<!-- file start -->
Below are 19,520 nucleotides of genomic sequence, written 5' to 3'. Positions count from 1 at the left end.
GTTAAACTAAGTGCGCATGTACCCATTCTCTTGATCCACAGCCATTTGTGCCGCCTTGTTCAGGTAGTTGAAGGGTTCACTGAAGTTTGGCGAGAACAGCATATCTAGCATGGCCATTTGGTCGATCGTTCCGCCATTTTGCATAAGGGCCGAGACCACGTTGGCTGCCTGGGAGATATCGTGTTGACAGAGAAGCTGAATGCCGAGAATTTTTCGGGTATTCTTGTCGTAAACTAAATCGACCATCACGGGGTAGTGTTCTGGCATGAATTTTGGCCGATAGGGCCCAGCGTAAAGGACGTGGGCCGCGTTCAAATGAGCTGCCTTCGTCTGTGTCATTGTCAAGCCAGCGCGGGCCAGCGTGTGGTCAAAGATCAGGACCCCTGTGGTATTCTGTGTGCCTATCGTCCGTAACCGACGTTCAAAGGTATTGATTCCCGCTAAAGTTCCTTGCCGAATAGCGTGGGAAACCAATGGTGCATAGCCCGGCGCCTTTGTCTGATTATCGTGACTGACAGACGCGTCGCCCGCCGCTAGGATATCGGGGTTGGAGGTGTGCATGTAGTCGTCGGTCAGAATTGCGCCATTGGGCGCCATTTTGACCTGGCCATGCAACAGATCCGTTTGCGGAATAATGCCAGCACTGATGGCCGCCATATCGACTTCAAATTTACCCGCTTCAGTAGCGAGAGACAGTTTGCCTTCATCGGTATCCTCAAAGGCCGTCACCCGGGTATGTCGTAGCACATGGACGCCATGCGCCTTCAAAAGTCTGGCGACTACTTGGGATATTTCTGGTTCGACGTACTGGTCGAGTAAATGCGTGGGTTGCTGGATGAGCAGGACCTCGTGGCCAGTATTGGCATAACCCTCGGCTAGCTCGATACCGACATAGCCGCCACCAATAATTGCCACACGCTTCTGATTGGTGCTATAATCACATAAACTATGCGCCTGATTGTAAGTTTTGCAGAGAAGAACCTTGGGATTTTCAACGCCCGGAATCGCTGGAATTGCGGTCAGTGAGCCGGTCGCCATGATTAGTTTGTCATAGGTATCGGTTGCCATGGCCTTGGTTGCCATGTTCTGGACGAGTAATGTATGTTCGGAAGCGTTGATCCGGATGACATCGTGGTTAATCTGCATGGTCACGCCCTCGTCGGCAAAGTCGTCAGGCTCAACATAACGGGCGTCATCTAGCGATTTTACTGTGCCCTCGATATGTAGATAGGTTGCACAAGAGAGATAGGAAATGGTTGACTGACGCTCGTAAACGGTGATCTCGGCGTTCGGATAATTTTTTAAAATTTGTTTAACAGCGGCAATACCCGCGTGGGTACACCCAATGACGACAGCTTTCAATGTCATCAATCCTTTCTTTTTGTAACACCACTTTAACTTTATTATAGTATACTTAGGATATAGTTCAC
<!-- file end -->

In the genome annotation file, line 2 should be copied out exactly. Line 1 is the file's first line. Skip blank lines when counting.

GTTAAACTAAGTGCGCATGTACCCATTCTCTTGATCCACAGCCATTTGTGCCGCCTTGTTCAGGTAGTTGAAGGGTTCACTGAAGTTTGGCGAGAACAGCATATCTAGCATGGCCATTTGGTCGATCGTTCCGCCATTTTGCATAAGGGCCGAGACCACGTTGGCTGCCTGGGAGATATCGTGTTGACAGAGAAGCTGAATGCCGAGAATTTTTCGGGTATTCTTGTCGTAAACTAAATCGACCATCACGGGGTAGTGTTCTGGCATGAATTTTGGCCGATAGGGCCCAGCGTAAAGGACGTGGGCCGCGTTCAAATGAGCTGCCTTCGTCTGTGTCATTGTCAAGCCAGCGCGGGCCAGCGTGTGGTCAAAGATCAGGACCCCTGTGGTATTCTGTGTGCCTATCGTCCGTAACCGACGTTCAAAGGTATTGATTCCCGCTAAAGTTCCTTGCCGAATAGCGTGGGAAACCAATGGTGCATAGCCCGGCGCCTTTGTCTGATTATCGTGACTGACAGACGCGTCGCCCGCCGCTAGGATATCGGGGTTGGAGGTGTGCATGTAGTCGTCGGTCAGAATTGCGCCATTGGGCGCCATTTTGACCTGGCCATGCAACAGATCCGTTTGCGGAATAATGCCAGCACTGATGGCCGCCATATCGACTTCAAATTTACCCGCTTCAGTAGCGAGAGACAGTTTGCCTTCATCGGTATCCTCAAAGGCCGTCACCCGGGTATGTCGTAGCACATGGACGCCATGCGCCTTCAAAAGTCTGGCGACTACTTGGGATATTTCTGGTTCGACGTACTGGTCGAGTAAATGCGTGGGTTGCTGGATGAGCAGGACCTCGTGGCCAGTATTGGCATAACCCTCGGCTAGCTCGATACCGACATAGCCGCCACCAATAATTGCCACACGCTTCTGATTGGTGCTATAATCACATAAACTATGCGCCTGATTGTAAGTTTTGCAGAGAAGAACCTTGGGATTTTCAACGCCCGGAATCGCTGGAATTGCGGTCAGTGAGCCGGTCGCCATGATTAGTTTGTCATAGGTATCGGTTGCCATGGCCTTGGTTGCCATGTTCTGGACGAGTAATGTATGTTCGGAAGCGTTGATCCGGATGACATCGTGGTTAATCTGCATGGTCACGCCCTCGTCGGCAAAGTCGTCAGGCTCAACATAACGGGCGTCATCTAGCGATTTTACTGTGCCCTCGATATGTAGATAGGTTGCACAAGAGAGATAGGAAATGGTTGACTGACGCTCGTAAACGGTGATCTCGGCGTTCGGATAATTTTTTAAAATTTGTTTAACAGCGGCAATACCCGCGTGGGTACACCCAATGACGACAGCTTTCAATGTCATCAATCCTTTCTTTTTGTAACACCACTTTAACTTTATTATAGTATACTTAGGATATAGTTCAC